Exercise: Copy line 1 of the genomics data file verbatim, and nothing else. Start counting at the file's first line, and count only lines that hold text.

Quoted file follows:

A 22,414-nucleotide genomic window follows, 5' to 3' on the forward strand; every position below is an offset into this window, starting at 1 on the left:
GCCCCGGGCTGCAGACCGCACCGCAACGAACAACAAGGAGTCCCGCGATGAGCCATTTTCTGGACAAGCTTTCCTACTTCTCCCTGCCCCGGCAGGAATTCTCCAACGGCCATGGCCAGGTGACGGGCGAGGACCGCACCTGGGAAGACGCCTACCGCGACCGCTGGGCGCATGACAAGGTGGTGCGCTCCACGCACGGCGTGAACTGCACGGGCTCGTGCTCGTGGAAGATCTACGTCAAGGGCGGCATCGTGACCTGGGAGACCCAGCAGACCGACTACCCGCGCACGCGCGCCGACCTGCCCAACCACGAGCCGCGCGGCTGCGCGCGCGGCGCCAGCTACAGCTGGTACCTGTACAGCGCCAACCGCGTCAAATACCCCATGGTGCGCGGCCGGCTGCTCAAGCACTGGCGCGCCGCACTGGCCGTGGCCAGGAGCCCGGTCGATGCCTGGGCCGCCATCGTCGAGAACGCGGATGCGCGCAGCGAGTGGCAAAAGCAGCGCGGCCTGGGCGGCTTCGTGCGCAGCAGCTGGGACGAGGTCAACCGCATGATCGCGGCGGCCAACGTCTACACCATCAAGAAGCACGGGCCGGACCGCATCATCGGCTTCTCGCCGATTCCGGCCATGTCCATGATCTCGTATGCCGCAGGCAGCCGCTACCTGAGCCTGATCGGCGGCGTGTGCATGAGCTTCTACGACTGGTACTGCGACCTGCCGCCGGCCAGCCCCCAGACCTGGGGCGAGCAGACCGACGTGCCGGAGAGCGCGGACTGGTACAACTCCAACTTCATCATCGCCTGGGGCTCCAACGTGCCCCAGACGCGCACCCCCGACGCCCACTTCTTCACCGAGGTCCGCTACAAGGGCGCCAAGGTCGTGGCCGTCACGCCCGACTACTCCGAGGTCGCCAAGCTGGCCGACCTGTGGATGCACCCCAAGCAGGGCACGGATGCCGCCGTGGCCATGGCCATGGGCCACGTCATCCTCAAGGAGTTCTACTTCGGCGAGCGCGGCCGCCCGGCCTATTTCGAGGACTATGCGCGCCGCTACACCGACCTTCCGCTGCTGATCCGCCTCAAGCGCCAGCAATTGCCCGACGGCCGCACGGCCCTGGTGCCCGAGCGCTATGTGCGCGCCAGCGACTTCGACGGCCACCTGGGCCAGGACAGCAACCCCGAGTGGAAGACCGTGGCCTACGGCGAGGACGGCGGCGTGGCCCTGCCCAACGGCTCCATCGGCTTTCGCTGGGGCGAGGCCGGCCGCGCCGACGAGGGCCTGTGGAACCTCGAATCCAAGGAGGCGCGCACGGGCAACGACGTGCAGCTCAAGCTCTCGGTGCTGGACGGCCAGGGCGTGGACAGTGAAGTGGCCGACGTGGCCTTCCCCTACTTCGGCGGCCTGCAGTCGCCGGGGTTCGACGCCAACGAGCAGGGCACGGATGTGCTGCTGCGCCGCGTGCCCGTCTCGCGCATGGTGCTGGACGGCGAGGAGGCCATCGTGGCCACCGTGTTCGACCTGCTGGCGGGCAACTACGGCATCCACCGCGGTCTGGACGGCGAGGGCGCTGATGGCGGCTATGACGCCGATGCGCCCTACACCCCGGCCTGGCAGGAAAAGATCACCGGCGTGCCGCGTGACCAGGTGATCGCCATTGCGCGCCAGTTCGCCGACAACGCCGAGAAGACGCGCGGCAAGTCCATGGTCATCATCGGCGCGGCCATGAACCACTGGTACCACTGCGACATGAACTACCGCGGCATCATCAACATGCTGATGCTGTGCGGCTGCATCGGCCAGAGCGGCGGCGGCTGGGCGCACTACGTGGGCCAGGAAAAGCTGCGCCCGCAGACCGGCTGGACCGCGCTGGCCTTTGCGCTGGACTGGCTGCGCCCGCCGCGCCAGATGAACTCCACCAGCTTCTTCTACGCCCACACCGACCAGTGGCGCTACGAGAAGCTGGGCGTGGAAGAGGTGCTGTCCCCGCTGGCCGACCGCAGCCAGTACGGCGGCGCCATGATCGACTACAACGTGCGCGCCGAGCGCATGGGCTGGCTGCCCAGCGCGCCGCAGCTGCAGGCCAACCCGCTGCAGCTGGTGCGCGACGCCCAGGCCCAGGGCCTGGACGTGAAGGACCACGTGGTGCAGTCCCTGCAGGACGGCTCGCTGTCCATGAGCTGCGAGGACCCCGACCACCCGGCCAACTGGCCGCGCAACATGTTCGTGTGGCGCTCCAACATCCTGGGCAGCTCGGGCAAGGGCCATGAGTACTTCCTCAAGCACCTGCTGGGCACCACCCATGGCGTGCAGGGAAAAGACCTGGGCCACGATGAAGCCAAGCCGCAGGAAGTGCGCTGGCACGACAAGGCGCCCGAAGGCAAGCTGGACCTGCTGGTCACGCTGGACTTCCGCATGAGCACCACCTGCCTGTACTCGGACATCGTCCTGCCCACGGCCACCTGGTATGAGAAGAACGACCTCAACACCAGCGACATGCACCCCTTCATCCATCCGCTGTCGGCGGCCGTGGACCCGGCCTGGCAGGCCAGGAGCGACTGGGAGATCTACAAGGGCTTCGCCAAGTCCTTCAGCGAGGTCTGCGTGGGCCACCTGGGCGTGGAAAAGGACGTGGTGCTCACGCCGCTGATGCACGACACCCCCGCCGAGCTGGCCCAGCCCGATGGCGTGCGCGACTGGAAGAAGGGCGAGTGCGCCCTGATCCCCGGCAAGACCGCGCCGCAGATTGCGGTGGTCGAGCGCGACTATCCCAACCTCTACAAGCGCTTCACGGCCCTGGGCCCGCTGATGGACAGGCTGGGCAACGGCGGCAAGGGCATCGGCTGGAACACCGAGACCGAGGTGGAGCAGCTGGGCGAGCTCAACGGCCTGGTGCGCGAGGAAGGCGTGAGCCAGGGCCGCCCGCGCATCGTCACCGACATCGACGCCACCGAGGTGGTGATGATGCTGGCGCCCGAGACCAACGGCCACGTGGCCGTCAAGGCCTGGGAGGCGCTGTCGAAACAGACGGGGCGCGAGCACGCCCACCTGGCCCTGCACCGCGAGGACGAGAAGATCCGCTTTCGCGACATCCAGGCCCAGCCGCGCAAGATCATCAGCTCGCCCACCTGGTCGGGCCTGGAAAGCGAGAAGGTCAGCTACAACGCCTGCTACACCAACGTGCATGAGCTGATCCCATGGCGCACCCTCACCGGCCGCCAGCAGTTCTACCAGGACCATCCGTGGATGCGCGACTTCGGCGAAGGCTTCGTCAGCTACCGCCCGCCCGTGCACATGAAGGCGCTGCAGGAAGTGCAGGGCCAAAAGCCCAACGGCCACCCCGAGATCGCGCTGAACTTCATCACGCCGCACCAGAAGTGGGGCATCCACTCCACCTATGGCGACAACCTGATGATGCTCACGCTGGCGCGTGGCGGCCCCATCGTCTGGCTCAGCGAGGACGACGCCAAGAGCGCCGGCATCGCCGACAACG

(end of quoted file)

A 22,414-nucleotide genomic window follows, 5' to 3' on the forward strand; every position below is an offset into this window, starting at 1 on the left: